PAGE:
edit on 4-4-2012 by Maxmars because: (no reason given)

posted on Apr, 4 2012 @ 09:47 AM
Well said, my friend.

Adversarial dialog, or debate is fundamental to understanding the views of that person on the other side of our computer screen.

But adversarial doesn't necessarily equate to being angry or shouting someone down, or otherwise trying to obfuscate the issue... It means asking tough questions, and looking for an answer together.

I take this to mean two opposing views coming together to reach, hopefully, an understanding of each other. ...and hopefully reaching a mutually satisfactory answer to each others questions. That is how ATS is supposed to work, and how it's supposed to work outside of ATS, as well.

Again, well said, and well written.


posted on Apr, 4 2012 @ 09:50 AM
reply to post by Maxmars

Great topic, Max.

Like you mentioned, it can be difficult to remember that people we communicate over the internet are real people with real feelings and not just digital bits.

It's very normal to have our passions triggered and to respond more emotionally or with more antagonism than we should.

A good point to remember is 'Post unto others as you would have them post unto you.' Before hitting 'submit,' think about how we would feel to be a recipient of such a post. Is it antagonizing someone? Is it insulting towards another? Would you feel upset if someone used the same tone to you? Then reword the post.

Also, understand others will believe things that you do not and vice versa. Don't jump on them just like you wouldn't want them to jump on you. We can't help our beliefs or what makes sense to us and neither can anyone else.

So be good to each other and leave the sniping out. Good point about the celebs, too. It's almost as if they thrive on outdoing one another.

Great topic.

posted on Apr, 4 2012 @ 10:01 AM
Great Thread.

"To succeed in the world it is not enough to be stupid, you must also be well-mannered." - Voltaire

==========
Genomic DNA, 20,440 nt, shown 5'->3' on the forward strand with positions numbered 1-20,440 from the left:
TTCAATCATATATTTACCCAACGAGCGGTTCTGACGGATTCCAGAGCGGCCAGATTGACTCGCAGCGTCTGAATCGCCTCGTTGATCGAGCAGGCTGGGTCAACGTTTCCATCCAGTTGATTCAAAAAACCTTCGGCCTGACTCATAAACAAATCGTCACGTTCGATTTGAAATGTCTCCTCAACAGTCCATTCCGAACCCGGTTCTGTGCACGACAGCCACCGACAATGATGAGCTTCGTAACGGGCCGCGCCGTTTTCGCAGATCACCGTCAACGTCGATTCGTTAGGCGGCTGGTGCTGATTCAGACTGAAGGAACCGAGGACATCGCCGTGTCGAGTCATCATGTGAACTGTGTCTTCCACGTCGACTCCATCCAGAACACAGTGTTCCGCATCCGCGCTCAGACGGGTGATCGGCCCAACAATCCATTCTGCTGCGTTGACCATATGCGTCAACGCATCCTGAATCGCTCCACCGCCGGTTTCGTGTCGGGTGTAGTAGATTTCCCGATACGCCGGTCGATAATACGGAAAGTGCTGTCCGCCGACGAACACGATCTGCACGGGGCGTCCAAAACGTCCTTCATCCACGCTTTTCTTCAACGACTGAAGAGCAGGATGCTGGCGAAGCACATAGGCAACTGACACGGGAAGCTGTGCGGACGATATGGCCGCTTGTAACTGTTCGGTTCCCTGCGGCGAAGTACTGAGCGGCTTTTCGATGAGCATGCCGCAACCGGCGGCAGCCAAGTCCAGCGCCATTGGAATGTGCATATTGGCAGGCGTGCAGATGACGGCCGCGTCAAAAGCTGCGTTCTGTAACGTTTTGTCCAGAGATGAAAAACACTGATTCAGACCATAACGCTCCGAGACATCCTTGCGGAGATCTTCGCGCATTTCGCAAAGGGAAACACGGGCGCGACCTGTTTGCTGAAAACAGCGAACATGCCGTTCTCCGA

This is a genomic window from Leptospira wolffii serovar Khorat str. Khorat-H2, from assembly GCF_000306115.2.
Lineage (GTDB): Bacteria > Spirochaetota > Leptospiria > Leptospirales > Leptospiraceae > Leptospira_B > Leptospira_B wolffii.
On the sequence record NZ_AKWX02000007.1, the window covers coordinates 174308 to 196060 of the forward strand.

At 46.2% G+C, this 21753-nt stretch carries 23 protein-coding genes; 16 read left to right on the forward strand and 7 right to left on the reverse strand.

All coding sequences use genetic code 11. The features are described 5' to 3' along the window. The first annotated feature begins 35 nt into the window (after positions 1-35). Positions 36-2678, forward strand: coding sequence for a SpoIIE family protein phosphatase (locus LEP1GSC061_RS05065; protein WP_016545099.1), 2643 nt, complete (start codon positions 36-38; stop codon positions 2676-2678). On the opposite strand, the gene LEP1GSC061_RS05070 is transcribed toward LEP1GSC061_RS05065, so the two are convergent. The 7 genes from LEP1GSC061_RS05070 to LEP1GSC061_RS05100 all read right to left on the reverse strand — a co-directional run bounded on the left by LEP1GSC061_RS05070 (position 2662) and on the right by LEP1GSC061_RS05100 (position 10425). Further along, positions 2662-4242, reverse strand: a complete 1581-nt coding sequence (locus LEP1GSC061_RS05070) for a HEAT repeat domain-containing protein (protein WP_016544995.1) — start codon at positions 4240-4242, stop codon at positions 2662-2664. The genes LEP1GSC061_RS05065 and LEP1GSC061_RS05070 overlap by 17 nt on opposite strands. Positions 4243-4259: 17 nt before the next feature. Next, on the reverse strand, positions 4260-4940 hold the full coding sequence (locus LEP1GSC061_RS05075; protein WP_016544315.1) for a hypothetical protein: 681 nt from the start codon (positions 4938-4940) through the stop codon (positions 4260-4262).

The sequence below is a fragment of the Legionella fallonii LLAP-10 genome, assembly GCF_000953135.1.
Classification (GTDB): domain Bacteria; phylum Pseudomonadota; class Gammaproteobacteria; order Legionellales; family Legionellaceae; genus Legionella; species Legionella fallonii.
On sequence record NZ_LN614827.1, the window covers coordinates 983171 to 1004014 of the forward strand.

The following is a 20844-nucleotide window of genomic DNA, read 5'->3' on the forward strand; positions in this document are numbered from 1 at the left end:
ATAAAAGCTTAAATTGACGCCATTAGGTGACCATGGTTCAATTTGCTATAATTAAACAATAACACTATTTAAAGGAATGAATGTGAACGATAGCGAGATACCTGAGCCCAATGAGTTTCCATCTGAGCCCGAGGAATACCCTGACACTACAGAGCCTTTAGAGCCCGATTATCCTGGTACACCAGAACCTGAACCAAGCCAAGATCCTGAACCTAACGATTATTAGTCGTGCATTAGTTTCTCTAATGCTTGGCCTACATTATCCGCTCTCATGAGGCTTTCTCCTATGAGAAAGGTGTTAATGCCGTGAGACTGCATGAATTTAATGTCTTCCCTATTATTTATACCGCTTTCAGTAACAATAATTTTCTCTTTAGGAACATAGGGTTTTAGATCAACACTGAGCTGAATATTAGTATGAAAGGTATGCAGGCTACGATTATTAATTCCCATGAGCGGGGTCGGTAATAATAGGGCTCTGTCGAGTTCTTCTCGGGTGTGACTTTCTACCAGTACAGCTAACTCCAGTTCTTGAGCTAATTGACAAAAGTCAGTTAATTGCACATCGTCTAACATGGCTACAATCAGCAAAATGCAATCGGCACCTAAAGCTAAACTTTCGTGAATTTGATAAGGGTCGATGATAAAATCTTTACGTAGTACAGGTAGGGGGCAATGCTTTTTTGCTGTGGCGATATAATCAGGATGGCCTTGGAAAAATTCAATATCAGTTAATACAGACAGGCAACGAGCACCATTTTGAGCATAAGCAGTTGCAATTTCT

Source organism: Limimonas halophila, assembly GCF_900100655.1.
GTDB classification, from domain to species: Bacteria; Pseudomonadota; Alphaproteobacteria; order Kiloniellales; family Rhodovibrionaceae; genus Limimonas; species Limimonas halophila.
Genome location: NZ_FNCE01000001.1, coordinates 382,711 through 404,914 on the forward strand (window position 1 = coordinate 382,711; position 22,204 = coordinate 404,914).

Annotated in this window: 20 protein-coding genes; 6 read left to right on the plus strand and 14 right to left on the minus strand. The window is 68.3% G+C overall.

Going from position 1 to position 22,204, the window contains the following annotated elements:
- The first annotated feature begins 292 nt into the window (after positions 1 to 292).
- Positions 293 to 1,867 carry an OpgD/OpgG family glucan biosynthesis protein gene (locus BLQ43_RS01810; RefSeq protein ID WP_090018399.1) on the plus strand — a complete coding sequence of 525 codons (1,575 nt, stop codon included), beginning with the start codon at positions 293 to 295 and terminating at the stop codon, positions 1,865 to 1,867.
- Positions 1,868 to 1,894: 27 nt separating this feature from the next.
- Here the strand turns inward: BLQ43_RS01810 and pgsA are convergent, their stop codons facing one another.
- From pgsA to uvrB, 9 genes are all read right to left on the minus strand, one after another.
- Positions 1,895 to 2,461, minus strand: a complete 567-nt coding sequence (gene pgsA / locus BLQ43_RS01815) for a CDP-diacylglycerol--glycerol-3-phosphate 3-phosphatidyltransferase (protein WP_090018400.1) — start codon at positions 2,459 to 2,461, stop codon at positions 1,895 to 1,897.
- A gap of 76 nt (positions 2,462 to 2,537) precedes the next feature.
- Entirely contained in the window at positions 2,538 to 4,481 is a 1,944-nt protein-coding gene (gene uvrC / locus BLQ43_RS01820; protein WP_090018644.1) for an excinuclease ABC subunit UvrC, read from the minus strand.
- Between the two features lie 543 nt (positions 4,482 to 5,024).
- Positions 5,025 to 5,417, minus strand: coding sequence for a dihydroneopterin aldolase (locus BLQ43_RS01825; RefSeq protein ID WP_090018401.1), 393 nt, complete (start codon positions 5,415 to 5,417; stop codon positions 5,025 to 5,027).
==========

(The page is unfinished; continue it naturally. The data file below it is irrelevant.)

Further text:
edit on 4-4-2012 by rom12345 because: (no reason given)

posted on Apr, 4 2012 @ 10:08 AM

It's very normal to have our passions triggered and to respond more emotionally or with more antagonism than we should.

Agreed but this is what make's ATS so great. The fact that people are passionate about topics is what makes threads interesting. Without that no one would look into a topic, research it, or argue it. A place like this needs the passion and emotion. The problem comes when people realize "oh, wow, maybe I WAS wrong about the topic," or something along those lines, and they get angry about it. No one wants to be wrong, but instead of accepting it they feel the need to attack, discredit, or simply make fun of the person who is right.

What some new people tend to fail to realize is that being wrong, especially in a place like this, is a good thing. The quest for knowledge also includes learning what information isn't correct, and it is probably just as important, if not more. Members who don't realize this are doomed to be the ones who become the adversarial.
edit on 4-4-2012 by Bigfoot12714 because: punctuation and such

posted on Apr, 4 2012 @ 11:26 AM
A word about passion though...

As we find ourselves 'stoked' and 'pumped' about the chance to discuss something fascinating or important; our passion leads us into a vulnerable place. What if another poster is not passionate about it... or demonstrates openly that not only does he or she not share your passion but feels your passion is out of place....

....bang! potential conflict right there. Some (certainly not all) may take the difference of opinion personally, or find that to be so characterized is an offense. What if in retrospect you find your passion was misplaced? How do you "undo" passion?